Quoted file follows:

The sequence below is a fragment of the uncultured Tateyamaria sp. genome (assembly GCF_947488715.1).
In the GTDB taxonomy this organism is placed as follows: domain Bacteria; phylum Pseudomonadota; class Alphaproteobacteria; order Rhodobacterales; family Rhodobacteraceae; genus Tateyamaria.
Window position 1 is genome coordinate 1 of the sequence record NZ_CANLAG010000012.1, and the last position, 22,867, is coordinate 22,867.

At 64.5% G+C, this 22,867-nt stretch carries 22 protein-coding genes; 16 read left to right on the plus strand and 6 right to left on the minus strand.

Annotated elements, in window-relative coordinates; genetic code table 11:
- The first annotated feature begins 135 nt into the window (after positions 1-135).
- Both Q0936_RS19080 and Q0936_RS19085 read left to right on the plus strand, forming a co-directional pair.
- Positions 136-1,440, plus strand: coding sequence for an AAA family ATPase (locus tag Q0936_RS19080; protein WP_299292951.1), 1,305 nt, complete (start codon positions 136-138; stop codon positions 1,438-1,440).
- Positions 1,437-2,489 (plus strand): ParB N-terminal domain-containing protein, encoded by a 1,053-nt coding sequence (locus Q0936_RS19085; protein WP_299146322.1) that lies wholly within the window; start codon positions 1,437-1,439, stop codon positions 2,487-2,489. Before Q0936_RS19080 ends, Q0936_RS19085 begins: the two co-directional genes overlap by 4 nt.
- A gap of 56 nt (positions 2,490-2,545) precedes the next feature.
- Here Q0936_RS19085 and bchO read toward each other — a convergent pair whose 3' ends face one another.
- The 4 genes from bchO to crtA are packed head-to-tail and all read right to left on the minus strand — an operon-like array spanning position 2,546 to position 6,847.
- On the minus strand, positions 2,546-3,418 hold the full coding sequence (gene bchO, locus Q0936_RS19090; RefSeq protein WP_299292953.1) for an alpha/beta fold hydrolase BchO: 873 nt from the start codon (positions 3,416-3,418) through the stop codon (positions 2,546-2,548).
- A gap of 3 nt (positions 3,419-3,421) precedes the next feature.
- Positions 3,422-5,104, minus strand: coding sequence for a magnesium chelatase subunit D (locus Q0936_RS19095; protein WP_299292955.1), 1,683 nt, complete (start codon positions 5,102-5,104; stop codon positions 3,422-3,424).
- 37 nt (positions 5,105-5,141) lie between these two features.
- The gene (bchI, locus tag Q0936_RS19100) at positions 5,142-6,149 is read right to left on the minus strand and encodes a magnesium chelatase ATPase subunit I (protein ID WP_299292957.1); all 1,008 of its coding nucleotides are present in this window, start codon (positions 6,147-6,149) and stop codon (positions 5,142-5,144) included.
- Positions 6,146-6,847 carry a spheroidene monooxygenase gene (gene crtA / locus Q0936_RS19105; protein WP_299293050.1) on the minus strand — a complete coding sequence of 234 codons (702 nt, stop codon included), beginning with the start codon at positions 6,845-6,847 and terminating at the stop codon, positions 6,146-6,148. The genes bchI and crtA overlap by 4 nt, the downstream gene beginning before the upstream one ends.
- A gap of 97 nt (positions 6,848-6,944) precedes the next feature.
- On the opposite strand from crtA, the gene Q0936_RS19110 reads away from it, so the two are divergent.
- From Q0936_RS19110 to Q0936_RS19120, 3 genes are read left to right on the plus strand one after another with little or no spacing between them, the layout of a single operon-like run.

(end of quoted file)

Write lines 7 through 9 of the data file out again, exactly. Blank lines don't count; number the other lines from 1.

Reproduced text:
- Both Q0936_RS19080 and Q0936_RS19085 read left to right on the plus strand, forming a co-directional pair.
- Positions 136-1,440, plus strand: coding sequence for an AAA family ATPase (locus tag Q0936_RS19080; protein WP_299292951.1), 1,305 nt, complete (start codon positions 136-138; stop codon positions 1,438-1,440).
- Positions 1,437-2,489 (plus strand): ParB N-terminal domain-containing protein, encoded by a 1,053-nt coding sequence (locus Q0936_RS19085; protein WP_299146322.1) that lies wholly within the window; start codon positions 1,437-1,439, stop codon positions 2,487-2,489. Before Q0936_RS19080 ends, Q0936_RS19085 begins: the two co-directional genes overlap by 4 nt.